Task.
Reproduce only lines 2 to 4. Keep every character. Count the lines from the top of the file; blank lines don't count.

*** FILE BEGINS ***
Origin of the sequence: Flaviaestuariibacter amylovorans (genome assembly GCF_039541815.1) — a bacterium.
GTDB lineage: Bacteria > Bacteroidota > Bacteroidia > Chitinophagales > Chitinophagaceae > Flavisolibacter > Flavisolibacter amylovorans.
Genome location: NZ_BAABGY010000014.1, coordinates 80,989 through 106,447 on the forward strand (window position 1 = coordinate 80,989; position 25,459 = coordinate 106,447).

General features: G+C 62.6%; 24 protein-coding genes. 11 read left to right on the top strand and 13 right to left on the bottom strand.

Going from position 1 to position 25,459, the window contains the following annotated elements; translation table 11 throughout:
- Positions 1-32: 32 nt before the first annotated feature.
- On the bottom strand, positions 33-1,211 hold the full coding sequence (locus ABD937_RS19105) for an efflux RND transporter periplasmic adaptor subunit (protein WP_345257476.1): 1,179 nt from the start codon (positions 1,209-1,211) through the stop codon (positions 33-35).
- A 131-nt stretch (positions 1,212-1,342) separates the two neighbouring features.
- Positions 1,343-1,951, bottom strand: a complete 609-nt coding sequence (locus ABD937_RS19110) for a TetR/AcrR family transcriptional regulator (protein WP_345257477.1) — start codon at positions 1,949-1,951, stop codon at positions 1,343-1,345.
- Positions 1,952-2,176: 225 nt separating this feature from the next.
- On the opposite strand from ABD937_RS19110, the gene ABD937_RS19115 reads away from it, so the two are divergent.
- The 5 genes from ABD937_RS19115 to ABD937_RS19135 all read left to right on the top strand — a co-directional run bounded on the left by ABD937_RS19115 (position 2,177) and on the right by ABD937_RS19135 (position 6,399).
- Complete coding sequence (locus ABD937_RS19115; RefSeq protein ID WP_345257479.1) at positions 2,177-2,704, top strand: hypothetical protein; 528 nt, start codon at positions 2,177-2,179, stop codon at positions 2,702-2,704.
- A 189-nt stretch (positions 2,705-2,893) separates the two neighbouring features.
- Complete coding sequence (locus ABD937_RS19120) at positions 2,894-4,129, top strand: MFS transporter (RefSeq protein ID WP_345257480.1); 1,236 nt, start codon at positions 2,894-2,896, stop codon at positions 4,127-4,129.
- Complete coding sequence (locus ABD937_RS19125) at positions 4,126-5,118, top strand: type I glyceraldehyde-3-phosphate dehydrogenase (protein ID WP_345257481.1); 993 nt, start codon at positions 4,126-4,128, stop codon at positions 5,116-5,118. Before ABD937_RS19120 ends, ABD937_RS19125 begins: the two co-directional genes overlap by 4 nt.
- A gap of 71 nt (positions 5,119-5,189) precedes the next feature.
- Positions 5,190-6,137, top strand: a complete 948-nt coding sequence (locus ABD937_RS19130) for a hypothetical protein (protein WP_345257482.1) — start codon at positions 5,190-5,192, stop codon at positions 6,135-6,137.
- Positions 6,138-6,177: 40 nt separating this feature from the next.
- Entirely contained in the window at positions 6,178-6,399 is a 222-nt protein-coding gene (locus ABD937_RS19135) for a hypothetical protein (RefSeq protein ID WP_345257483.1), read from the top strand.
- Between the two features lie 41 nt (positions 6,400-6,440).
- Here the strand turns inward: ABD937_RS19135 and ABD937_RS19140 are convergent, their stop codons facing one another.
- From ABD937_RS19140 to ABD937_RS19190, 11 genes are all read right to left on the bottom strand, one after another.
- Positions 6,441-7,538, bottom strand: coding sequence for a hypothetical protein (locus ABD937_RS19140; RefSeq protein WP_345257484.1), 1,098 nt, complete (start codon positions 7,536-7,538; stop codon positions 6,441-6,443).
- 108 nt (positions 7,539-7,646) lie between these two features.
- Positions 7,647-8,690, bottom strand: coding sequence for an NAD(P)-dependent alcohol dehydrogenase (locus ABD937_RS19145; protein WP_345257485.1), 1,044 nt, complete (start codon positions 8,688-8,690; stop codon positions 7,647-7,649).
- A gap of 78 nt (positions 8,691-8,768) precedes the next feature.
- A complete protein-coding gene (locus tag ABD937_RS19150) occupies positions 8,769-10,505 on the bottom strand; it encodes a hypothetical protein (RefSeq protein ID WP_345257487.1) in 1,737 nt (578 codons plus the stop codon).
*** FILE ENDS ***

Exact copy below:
GTDB lineage: Bacteria > Bacteroidota > Bacteroidia > Chitinophagales > Chitinophagaceae > Flavisolibacter > Flavisolibacter amylovorans.
Genome location: NZ_BAABGY010000014.1, coordinates 80,989 through 106,447 on the forward strand (window position 1 = coordinate 80,989; position 25,459 = coordinate 106,447).

General features: G+C 62.6%; 24 protein-coding genes. 11 read left to right on the top strand and 13 right to left on the bottom strand.